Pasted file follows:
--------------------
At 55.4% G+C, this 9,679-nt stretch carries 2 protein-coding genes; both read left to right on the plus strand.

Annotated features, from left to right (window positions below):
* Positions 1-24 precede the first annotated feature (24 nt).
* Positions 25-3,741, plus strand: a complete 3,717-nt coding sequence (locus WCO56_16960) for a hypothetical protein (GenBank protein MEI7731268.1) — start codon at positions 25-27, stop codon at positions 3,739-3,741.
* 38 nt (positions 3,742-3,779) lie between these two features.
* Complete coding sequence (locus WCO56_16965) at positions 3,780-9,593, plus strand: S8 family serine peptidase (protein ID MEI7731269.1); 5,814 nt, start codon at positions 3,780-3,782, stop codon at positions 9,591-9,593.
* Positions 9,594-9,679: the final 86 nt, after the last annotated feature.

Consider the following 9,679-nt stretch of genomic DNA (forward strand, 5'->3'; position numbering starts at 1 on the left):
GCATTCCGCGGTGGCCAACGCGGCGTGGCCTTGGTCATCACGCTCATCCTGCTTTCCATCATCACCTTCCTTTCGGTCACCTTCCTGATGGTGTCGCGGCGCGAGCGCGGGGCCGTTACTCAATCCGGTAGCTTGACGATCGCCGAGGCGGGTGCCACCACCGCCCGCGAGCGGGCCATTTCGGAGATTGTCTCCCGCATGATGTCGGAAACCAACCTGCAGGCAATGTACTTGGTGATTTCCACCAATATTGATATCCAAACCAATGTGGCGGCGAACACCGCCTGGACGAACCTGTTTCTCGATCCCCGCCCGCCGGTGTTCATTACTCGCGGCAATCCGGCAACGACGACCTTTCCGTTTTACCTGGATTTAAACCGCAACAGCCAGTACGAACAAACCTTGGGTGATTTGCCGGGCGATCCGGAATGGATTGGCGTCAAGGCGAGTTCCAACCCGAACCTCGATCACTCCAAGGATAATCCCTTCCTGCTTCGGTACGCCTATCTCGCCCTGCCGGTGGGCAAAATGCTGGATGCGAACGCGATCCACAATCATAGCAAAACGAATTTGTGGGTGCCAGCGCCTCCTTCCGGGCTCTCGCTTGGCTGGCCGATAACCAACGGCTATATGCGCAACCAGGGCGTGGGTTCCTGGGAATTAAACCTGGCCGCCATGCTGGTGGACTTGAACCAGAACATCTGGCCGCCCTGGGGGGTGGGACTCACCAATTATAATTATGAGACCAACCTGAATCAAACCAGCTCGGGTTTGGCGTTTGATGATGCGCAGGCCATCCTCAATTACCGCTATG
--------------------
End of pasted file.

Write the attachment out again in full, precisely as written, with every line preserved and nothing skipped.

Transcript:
At 55.4% G+C, this 9,679-nt stretch carries 2 protein-coding genes; both read left to right on the plus strand.

Annotated features, from left to right (window positions below):
* Positions 1-24 precede the first annotated feature (24 nt).
* Positions 25-3,741, plus strand: a complete 3,717-nt coding sequence (locus WCO56_16960) for a hypothetical protein (GenBank protein MEI7731268.1) — start codon at positions 25-27, stop codon at positions 3,739-3,741.
* 38 nt (positions 3,742-3,779) lie between these two features.
* Complete coding sequence (locus WCO56_16965) at positions 3,780-9,593, plus strand: S8 family serine peptidase (protein ID MEI7731269.1); 5,814 nt, start codon at positions 3,780-3,782, stop codon at positions 9,591-9,593.
* Positions 9,594-9,679: the final 86 nt, after the last annotated feature.

Consider the following 9,679-nt stretch of genomic DNA (forward strand, 5'->3'; position numbering starts at 1 on the left):
GCATTCCGCGGTGGCCAACGCGGCGTGGCCTTGGTCATCACGCTCATCCTGCTTTCCATCATCACCTTCCTTTCGGTCACCTTCCTGATGGTGTCGCGGCGCGAGCGCGGGGCCGTTACTCAATCCGGTAGCTTGACGATCGCCGAGGCGGGTGCCACCACCGCCCGCGAGCGGGCCATTTCGGAGATTGTCTCCCGCATGATGTCGGAAACCAACCTGCAGGCAATGTACTTGGTGATTTCCACCAATATTGATATCCAAACCAATGTGGCGGCGAACACCGCCTGGACGAACCTGTTTCTCGATCCCCGCCCGCCGGTGTTCATTACTCGCGGCAATCCGGCAACGACGACCTTTCCGTTTTACCTGGATTTAAACCGCAACAGCCAGTACGAACAAACCTTGGGTGATTTGCCGGGCGATCCGGAATGGATTGGCGTCAAGGCGAGTTCCAACCCGAACCTCGATCACTCCAAGGATAATCCCTTCCTGCTTCGGTACGCCTATCTCGCCCTGCCGGTGGGCAAAATGCTGGATGCGAACGCGATCCACAATCATAGCAAAACGAATTTGTGGGTGCCAGCGCCTCCTTCCGGGCTCTCGCTTGGCTGGCCGATAACCAACGGCTATATGCGCAACCAGGGCGTGGGTTCCTGGGAATTAAACCTGGCCGCCATGCTGGTGGACTTGAACCAGAACATCTGGCCGCCCTGGGGGGTGGGACTCACCAATTATAATTATGAGACCAACCTGAATCAAACCAGCTCGGGTTTGGCGTTTGATGATGCGCAGGCCATCCTCAATTACCGCTATG